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Role Model, Mentor, Coach, or Sponsor—Which Do You Need?

Are you including the right person to help you with your career?

Source: Letizia Bordoni/Unsplash
Are you choosing the right person to help your career?
Source: Letizia Bordoni/Unsplash

Role model, mentor, coach, and sponsor. What is the difference? Which do you need? Is it one person or four? Which will help you excel and blaze forward? Each is a distinctive role that can help push your career and self-confidence in different ways. Knowing the difference will help you round out your mentoring team, the group of people who serve as your personal advisory board.

Role Model

A role model is someone you look up to and respect. You may never meet the person, but there is something about them you wish to emulate. Perhaps it is how they have executive presence, public speaking skills, or the ability to connect with people. Consider who you watch on television, your favorite public speakers, people at work, in your family, community, or house of worship. What is it about them that you admire and respect?


A mentor is a long term relationship with someone, or ideally a team of people, who can help guide your career. You come up with a goal and plan, and a mentor enables you to revise and fine-tune your strategy, introduces you to people in their network, teaches you skills you should know, and provides emotional support when needed. They provide career and psycho-social support as you navigate the various triumphs and tribulations of your job. Mentors are generally volunteers.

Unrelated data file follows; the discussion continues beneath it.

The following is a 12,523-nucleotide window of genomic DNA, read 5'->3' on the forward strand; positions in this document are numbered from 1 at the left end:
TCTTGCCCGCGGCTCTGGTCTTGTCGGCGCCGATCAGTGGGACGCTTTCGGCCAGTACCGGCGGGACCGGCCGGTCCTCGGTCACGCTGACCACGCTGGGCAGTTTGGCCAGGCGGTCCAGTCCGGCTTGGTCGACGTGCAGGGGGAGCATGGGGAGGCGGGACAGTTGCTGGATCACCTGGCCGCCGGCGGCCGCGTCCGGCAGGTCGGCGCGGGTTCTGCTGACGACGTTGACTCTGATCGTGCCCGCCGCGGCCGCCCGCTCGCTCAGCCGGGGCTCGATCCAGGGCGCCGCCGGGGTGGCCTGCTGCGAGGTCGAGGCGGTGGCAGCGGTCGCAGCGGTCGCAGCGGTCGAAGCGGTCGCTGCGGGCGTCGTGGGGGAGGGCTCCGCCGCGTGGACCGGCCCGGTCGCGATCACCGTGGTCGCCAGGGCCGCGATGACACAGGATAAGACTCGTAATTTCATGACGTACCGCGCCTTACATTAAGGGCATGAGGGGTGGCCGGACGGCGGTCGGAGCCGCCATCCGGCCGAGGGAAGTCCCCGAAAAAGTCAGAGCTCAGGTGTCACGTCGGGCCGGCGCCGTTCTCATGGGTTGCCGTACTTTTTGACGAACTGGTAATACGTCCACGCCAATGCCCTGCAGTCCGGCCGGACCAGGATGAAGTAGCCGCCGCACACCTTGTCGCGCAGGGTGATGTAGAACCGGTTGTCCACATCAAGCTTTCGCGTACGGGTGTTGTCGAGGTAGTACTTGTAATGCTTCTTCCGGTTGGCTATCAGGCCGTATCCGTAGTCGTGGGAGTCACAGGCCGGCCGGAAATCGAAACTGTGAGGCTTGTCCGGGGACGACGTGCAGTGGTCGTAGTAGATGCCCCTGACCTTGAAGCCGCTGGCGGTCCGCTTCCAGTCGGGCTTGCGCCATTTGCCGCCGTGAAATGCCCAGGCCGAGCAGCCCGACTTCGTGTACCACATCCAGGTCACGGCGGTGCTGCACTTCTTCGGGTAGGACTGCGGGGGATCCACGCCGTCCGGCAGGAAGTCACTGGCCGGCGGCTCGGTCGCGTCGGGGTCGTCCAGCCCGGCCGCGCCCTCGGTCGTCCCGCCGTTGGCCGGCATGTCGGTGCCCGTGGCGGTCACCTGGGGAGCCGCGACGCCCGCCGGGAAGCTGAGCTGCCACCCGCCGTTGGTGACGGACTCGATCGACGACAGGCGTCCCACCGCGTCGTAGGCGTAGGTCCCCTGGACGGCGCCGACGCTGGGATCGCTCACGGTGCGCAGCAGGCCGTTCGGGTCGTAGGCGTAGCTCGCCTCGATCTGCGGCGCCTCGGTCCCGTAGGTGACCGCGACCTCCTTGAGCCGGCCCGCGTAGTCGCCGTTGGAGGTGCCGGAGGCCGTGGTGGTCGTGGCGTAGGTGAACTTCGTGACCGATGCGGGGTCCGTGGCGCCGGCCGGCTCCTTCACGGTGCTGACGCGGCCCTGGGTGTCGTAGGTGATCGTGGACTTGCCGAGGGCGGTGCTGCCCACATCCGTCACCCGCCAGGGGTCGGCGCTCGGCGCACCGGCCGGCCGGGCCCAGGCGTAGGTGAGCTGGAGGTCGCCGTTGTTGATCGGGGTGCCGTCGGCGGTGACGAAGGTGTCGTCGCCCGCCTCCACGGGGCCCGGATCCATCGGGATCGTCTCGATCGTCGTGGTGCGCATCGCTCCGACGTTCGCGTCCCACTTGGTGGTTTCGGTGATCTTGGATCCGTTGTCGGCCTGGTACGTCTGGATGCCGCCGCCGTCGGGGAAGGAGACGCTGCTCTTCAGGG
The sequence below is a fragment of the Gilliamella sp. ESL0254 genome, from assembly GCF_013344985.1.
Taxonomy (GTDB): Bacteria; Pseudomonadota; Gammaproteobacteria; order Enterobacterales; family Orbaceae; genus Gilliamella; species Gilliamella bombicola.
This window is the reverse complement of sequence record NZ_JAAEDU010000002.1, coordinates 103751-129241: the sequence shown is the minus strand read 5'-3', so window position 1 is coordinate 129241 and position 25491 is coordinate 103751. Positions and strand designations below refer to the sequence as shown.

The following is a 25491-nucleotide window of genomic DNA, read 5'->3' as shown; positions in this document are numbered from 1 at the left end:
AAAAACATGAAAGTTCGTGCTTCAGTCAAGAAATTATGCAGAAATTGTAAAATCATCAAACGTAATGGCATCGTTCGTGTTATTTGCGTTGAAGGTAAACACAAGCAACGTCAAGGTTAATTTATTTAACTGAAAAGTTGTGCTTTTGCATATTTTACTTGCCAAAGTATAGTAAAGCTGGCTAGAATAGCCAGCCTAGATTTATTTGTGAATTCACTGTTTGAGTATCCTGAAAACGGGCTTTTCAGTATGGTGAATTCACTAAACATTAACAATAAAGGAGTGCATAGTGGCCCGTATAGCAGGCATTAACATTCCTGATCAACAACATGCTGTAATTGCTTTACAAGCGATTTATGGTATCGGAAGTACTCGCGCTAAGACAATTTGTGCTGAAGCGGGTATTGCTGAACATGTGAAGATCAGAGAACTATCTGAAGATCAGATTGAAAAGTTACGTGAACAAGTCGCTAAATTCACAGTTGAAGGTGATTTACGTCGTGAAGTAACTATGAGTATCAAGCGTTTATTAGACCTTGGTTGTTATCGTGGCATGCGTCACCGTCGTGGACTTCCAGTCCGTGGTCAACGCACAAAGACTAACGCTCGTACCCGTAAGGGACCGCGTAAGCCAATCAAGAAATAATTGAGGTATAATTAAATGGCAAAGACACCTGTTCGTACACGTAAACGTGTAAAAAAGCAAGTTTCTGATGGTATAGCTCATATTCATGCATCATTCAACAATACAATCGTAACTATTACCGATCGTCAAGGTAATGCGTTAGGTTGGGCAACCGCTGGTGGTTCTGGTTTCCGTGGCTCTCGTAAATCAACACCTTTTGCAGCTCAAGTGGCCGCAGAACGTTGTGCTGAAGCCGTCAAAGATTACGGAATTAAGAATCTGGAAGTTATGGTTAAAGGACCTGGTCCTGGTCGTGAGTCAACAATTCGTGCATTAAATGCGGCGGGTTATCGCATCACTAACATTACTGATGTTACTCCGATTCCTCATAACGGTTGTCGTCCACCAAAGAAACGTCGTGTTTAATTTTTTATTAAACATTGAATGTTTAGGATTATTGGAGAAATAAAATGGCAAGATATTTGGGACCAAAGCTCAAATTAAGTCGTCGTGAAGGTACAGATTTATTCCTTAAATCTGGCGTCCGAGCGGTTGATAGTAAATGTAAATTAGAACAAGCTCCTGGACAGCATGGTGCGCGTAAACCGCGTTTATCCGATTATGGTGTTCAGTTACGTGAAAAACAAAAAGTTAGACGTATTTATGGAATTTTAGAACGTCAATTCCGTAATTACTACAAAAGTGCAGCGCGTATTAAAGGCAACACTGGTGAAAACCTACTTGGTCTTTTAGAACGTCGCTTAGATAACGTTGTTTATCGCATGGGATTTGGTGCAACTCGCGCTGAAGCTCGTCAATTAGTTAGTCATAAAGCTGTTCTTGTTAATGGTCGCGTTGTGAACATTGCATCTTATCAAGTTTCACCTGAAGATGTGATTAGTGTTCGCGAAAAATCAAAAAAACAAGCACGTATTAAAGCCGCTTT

A coach is someone who works with you for a finite period to help you develop and enhance specific skills. People who come to me for coaching often do so to work on their leadership skills, overcome imposter syndrome, develop executive presence, and/or learn how to become the expert in the room. The person being coached dictates the start and end of the professional relationship. A coach is generally paid for their professional services. Many organizations offer coaching for their C-suite employees with either in house or external coaches. Coaching is open to everyone. If your organization does not provide it, you may wish to find a coach privately. It is a worthy investment.


A sponsor is someone who talks about you when you are not in the room and shines a spotlight on your hard work and achievements. They will nominate you for awards, prestigious opportunities, and promotions. Traditionally, sponsors are in senior roles, but they don’t need to be. Peers can nominate each other for awards. Someone junior can even designate someone more senior for recognition. You could virtually sponsor someone by congratulating them online for their achievements, large and small. By sponsoring someone in person, on paper, or virtually, you are throwing your full weight behind them. By posting their accolades on social media, you are also notifying your extended network of this person’s achievements. By doing so, they know that person is worthy of your support.

Role models, mentors, coaches, and sponsors could be as few as one person who takes on all of these responsibilities or, more likely, up to four separate people. The important thing is that you have people with these four defined roles to help accelerate your career and become even more successful. Just because there is a pandemic does not mean you cannot develop your career and professional skill set.

More from Ruth Gotian Ed.D., M.S.
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